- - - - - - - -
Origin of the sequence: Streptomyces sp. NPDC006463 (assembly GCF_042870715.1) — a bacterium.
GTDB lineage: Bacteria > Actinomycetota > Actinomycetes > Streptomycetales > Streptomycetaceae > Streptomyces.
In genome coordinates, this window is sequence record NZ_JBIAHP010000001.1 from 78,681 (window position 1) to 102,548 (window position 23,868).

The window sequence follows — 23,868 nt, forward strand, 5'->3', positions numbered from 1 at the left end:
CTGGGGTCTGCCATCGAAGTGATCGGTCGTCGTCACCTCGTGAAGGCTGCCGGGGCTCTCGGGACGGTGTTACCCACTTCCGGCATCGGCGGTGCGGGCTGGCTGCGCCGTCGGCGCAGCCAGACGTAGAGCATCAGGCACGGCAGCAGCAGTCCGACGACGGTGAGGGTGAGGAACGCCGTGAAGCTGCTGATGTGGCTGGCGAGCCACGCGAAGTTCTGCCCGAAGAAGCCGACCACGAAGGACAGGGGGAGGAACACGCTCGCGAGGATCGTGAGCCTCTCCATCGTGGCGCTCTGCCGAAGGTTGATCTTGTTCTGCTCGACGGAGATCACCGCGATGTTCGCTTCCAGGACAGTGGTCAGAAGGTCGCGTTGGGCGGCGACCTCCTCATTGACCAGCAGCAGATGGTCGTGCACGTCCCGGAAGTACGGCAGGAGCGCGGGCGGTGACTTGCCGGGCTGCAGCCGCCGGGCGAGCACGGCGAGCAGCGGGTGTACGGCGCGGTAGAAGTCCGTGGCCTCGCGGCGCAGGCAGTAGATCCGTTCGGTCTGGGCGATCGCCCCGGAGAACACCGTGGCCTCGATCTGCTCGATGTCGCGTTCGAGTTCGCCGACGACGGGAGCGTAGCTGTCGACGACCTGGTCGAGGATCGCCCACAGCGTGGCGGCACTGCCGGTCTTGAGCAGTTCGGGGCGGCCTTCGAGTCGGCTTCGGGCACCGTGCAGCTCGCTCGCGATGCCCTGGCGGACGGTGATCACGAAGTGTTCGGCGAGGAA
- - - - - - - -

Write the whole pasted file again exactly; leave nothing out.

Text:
Origin of the sequence: Streptomyces sp. NPDC006463 (assembly GCF_042870715.1) — a bacterium.
GTDB lineage: Bacteria > Actinomycetota > Actinomycetes > Streptomycetales > Streptomycetaceae > Streptomyces.
In genome coordinates, this window is sequence record NZ_JBIAHP010000001.1 from 78,681 (window position 1) to 102,548 (window position 23,868).

The window sequence follows — 23,868 nt, forward strand, 5'->3', positions numbered from 1 at the left end:
CTGGGGTCTGCCATCGAAGTGATCGGTCGTCGTCACCTCGTGAAGGCTGCCGGGGCTCTCGGGACGGTGTTACCCACTTCCGGCATCGGCGGTGCGGGCTGGCTGCGCCGTCGGCGCAGCCAGACGTAGAGCATCAGGCACGGCAGCAGCAGTCCGACGACGGTGAGGGTGAGGAACGCCGTGAAGCTGCTGATGTGGCTGGCGAGCCACGCGAAGTTCTGCCCGAAGAAGCCGACCACGAAGGACAGGGGGAGGAACACGCTCGCGAGGATCGTGAGCCTCTCCATCGTGGCGCTCTGCCGAAGGTTGATCTTGTTCTGCTCGACGGAGATCACCGCGATGTTCGCTTCCAGGACAGTGGTCAGAAGGTCGCGTTGGGCGGCGACCTCCTCATTGACCAGCAGCAGATGGTCGTGCACGTCCCGGAAGTACGGCAGGAGCGCGGGCGGTGACTTGCCGGGCTGCAGCCGCCGGGCGAGCACGGCGAGCAGCGGGTGTACGGCGCGGTAGAAGTCCGTGGCCTCGCGGCGCAGGCAGTAGATCCGTTCGGTCTGGGCGATCGCCCCGGAGAACACCGTGGCCTCGATCTGCTCGATGTCGCGTTCGAGTTCGCCGACGACGGGAGCGTAGCTGTCGACGACCTGGTCGAGGATCGCCCACAGCGTGGCGGCACTGCCGGTCTTGAGCAGTTCGGGGCGGCCTTCGAGTCGGCTTCGGGCACCGTGCAGCTCGCTCGCGATGCCCTGGCGGACGGTGATCACGAAGTGTTCGGCGAGGAA